Tuesday, 26 August 2008
Story 2: Prague 1968, Budapest 1968
Between 1956 and 1984 there were twenty-eight years of absence from Hungary.
Except for one year: the summer of 1968.
I was nineteen but I joined my parents and brother on our first revisiting. We drove there on 10 August and stayed in an empty flat in Pest, in the same house where old family friend R lived with her brother, I. R was an old pre-war friend of my parents, her by-then dead husband, B, having been the plumber with whom my father worked just before and after the war. R was not yet blind but was going that way. She was the old blind woman in various of my poems, including in 'The Courtyards'. She died some ten years ago.
What do I remember of 1968? First, the sheer omnipresence of the Hungarian language, that wall of sound met everywhere in the street, which sounded so familiar yet strange. The smell of the streets. The battle-scarred buildings and the remaining ruins.
It was hot and we drove to the Lake Balaton for a few days, where my mother ate the hottest paprika and I tried it but it almost blew my head off. On the beach there my brother and I made friends with a number of other young Hungarians. He fell for a pretty dark-haired Hungarian girl who shrugged him off, while I struck up a relationship with another attractive Hungarian girl, with cropped hair. I think she was called Eva. She wrote to me afterwards and I didn't answer. The letter I owed to her is just one of many - and ongoing - unanswered letters that will shower down on me like stones when I finally kick the bucket. I am sure Dante has something appropriate in the Inferno. Bright kid she was too, lovely and full of life. There are some photos of that summer, at home, including of us. I might put them up some time. The world was OK. More than OK. There was even a touch of gaiety in the air. Alexander Dubcek was holding his own in Prague. It was, and continued to be, an extraordinary year.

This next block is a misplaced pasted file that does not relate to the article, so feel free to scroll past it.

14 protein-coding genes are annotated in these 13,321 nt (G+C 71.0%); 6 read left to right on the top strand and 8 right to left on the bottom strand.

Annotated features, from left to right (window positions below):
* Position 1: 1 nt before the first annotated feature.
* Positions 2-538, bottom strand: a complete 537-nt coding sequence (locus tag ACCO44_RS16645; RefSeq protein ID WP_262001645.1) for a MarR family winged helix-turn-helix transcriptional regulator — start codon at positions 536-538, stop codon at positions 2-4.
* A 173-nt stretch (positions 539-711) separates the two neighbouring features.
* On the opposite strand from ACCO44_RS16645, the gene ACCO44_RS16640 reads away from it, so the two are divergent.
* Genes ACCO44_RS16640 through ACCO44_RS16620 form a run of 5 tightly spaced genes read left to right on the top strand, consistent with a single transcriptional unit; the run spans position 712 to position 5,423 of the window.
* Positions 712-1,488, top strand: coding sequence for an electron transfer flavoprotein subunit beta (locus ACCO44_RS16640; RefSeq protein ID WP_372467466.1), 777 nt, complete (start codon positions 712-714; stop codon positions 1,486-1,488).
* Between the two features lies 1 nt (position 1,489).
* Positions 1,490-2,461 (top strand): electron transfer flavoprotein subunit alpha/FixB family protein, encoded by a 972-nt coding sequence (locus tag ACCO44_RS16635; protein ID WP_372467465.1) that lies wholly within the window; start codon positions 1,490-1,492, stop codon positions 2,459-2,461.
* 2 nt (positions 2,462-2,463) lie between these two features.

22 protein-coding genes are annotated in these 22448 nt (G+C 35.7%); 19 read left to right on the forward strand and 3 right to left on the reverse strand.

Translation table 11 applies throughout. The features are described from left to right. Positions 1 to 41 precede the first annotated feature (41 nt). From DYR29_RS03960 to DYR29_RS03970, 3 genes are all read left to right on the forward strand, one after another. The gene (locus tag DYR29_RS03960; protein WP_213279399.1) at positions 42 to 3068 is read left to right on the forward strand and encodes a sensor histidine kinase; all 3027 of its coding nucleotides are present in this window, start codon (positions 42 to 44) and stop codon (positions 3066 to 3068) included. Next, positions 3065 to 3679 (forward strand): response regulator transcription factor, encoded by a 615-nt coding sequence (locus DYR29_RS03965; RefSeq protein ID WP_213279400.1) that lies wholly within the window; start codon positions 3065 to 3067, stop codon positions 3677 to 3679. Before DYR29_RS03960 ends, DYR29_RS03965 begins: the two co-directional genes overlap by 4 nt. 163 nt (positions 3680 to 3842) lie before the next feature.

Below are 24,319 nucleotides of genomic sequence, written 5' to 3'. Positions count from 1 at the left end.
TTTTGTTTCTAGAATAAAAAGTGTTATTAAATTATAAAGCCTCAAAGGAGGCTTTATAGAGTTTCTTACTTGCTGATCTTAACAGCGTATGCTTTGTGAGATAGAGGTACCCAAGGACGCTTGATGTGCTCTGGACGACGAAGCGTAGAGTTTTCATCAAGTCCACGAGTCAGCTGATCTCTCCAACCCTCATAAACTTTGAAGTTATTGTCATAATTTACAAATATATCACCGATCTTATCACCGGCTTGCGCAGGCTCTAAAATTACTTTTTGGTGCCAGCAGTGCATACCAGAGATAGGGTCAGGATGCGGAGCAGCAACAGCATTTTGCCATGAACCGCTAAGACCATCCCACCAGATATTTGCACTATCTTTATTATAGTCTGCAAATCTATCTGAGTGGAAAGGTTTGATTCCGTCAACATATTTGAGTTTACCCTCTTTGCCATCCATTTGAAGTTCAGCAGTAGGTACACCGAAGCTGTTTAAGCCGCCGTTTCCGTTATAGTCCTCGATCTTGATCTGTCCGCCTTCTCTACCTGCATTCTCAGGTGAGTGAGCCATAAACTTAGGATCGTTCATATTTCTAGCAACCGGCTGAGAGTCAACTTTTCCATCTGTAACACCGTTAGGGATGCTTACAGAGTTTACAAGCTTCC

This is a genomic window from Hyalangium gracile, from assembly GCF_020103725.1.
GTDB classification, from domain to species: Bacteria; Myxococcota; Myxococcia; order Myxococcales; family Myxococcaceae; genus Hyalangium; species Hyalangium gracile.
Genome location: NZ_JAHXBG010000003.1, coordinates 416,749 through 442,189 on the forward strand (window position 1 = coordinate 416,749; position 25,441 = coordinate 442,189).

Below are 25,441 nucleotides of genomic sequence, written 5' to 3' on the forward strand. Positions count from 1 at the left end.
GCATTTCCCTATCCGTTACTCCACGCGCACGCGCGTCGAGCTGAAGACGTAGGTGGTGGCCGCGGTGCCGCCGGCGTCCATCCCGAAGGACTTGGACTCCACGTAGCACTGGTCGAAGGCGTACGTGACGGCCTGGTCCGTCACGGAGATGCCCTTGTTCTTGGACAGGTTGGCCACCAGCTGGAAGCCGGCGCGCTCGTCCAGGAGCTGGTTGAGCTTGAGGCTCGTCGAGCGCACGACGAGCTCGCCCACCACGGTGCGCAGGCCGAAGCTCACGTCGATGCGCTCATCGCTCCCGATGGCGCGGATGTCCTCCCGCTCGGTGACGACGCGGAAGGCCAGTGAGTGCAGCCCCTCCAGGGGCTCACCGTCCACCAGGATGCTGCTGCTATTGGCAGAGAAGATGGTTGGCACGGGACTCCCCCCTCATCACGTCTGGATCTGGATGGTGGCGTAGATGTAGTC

By 20 August we were back in Budapest, precisely half way through our holiday. I slept badly that night and put on the radio in the sitting room. It was about 5 am. The first thing I heard was the news announcing that the Hungarian army had joined the rest of the Warsaw Pact countries in marching into Czechoslovakia to put down reactionary unrest. When my parents woke I told them and they heard for themselves. The borders were all closed, except for one route out.
They decided straightaway to take it. We had never renounced our citizenship and both my younger brother and I were of call-up age. We shot out like the cork out of a bottle. It was at home in England I saw the self-immolation of Jan Palach. Things were as they were. The hard men had smashed their fists down on the table. The party was over. I did not return for another sixteen years after that.